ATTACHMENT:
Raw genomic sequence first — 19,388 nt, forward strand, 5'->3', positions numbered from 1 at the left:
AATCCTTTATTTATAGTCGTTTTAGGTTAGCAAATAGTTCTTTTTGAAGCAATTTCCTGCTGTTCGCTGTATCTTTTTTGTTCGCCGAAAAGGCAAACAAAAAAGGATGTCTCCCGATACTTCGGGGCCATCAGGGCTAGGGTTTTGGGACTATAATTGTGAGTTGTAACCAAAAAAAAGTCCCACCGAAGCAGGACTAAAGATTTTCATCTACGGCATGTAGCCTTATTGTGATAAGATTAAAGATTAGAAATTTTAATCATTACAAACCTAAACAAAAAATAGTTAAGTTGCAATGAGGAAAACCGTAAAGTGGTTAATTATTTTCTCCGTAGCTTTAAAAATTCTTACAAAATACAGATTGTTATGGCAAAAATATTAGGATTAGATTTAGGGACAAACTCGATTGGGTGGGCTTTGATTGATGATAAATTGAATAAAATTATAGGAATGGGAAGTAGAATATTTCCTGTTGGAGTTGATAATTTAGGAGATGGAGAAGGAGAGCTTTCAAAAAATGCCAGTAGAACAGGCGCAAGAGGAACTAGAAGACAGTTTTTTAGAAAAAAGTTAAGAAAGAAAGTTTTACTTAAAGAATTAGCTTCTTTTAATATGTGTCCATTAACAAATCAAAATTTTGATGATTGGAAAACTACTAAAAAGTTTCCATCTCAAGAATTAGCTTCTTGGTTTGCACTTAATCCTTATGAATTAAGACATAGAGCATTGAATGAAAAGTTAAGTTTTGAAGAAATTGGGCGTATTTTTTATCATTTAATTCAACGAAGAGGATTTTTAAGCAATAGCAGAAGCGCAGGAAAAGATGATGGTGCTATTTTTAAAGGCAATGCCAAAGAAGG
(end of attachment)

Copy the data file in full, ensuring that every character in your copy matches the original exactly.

Raw genomic sequence first — 19,388 nt, forward strand, 5'->3', positions numbered from 1 at the left:
AATCCTTTATTTATAGTCGTTTTAGGTTAGCAAATAGTTCTTTTTGAAGCAATTTCCTGCTGTTCGCTGTATCTTTTTTGTTCGCCGAAAAGGCAAACAAAAAAGGATGTCTCCCGATACTTCGGGGCCATCAGGGCTAGGGTTTTGGGACTATAATTGTGAGTTGTAACCAAAAAAAAGTCCCACCGAAGCAGGACTAAAGATTTTCATCTACGGCATGTAGCCTTATTGTGATAAGATTAAAGATTAGAAATTTTAATCATTACAAACCTAAACAAAAAATAGTTAAGTTGCAATGAGGAAAACCGTAAAGTGGTTAATTATTTTCTCCGTAGCTTTAAAAATTCTTACAAAATACAGATTGTTATGGCAAAAATATTAGGATTAGATTTAGGGACAAACTCGATTGGGTGGGCTTTGATTGATGATAAATTGAATAAAATTATAGGAATGGGAAGTAGAATATTTCCTGTTGGAGTTGATAATTTAGGAGATGGAGAAGGAGAGCTTTCAAAAAATGCCAGTAGAACAGGCGCAAGAGGAACTAGAAGACAGTTTTTTAGAAAAAAGTTAAGAAAGAAAGTTTTACTTAAAGAATTAGCTTCTTTTAATATGTGTCCATTAACAAATCAAAATTTTGATGATTGGAAAACTACTAAAAAGTTTCCATCTCAAGAATTAGCTTCTTGGTTTGCACTTAATCCTTATGAATTAAGACATAGAGCATTGAATGAAAAGTTAAGTTTTGAAGAAATTGGGCGTATTTTTTATCATTTAATTCAACGAAGAGGATTTTTAAGCAATAGCAGAAGCGCAGGAAAAGATGATGGTGCTATTTTTAAAGGCAATGCCAAAGAAGG